‘Culhwch and Olwen’ probably first appeared in written form in the late-10th or early-11th century. The text survives as an incomplete version in an early 14th-century manuscript known as the White Book of Rhydderch and a complete text is found in the slightly later manuscript called the Red Book of Hergest (c.1375–1425).  Lady Charlotte Guest produced the first translation of the story into modern English which was included in her translation of The Mabinogion, a collection of medieval Welsh tales containing much pre-Christian Celtic mythology. 

Culhwch and Olwen is the most archaic text in the Mabinogion collection and often referred to as ‘the Oldest Arthurian tale’ for good reason as it is argued that certain features indicate an oral existence of parts of the tale which was written in South Wales, probably the St Davids area, c.1090.6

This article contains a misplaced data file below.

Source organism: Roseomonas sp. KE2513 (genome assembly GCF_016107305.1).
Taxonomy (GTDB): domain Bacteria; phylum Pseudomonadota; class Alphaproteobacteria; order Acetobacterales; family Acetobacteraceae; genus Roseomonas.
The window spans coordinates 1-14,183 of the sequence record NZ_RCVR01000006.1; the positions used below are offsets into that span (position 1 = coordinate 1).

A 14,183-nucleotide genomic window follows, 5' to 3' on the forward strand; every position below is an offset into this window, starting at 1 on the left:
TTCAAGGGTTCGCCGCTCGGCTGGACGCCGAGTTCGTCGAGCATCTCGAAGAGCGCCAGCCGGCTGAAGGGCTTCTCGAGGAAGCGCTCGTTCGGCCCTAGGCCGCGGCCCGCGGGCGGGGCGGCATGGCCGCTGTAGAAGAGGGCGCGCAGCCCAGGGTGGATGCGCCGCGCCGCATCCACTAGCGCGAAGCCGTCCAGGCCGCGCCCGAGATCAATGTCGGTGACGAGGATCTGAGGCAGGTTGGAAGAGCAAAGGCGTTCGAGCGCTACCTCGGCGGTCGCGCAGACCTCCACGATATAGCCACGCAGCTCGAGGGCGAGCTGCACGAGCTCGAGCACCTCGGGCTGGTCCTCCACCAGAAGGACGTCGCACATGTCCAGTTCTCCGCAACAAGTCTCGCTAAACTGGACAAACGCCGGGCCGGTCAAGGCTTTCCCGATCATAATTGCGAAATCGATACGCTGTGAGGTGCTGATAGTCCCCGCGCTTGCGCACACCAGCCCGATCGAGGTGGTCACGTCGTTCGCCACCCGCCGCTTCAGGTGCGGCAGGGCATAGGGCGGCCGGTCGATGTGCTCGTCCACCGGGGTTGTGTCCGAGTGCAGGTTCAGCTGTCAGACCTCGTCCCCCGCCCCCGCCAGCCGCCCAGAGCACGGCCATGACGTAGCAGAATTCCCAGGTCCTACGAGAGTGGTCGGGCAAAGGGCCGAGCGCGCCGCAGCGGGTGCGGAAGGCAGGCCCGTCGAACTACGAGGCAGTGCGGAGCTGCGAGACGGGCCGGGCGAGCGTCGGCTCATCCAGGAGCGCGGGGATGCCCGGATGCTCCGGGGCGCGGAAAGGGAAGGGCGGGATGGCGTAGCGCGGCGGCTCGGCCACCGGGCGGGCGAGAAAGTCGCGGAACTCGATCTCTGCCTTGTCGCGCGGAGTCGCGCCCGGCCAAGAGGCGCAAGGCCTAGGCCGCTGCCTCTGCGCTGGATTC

Culhwch's quest is the well-known tale-type celebrated as 'Six Go Through the World' or more popularly as 'The Giant's Daughter'. According to Bromich  & Evans7 the core of the story, can be traced to the Greek tale of the Argonauts and a Celtic parallel 'The Wooing of Emer'. 

Culhwch and Olwen - Red Book of Hergest

The Quest
In the tale Arthur’s is required to help his first cousin Culhwch marry Olwen the daughter of the chief giant Ysbaddaden. Culhwch’s step-mother has set a condition on him that Olwen is the only girl he can wed. The giant knows that he is fated to die once his daughter marries and will therefore do all he can to prevent it, he therefore sets a series of “anoethau”, difficult or impossible tasks, for the would-be-groom to complete.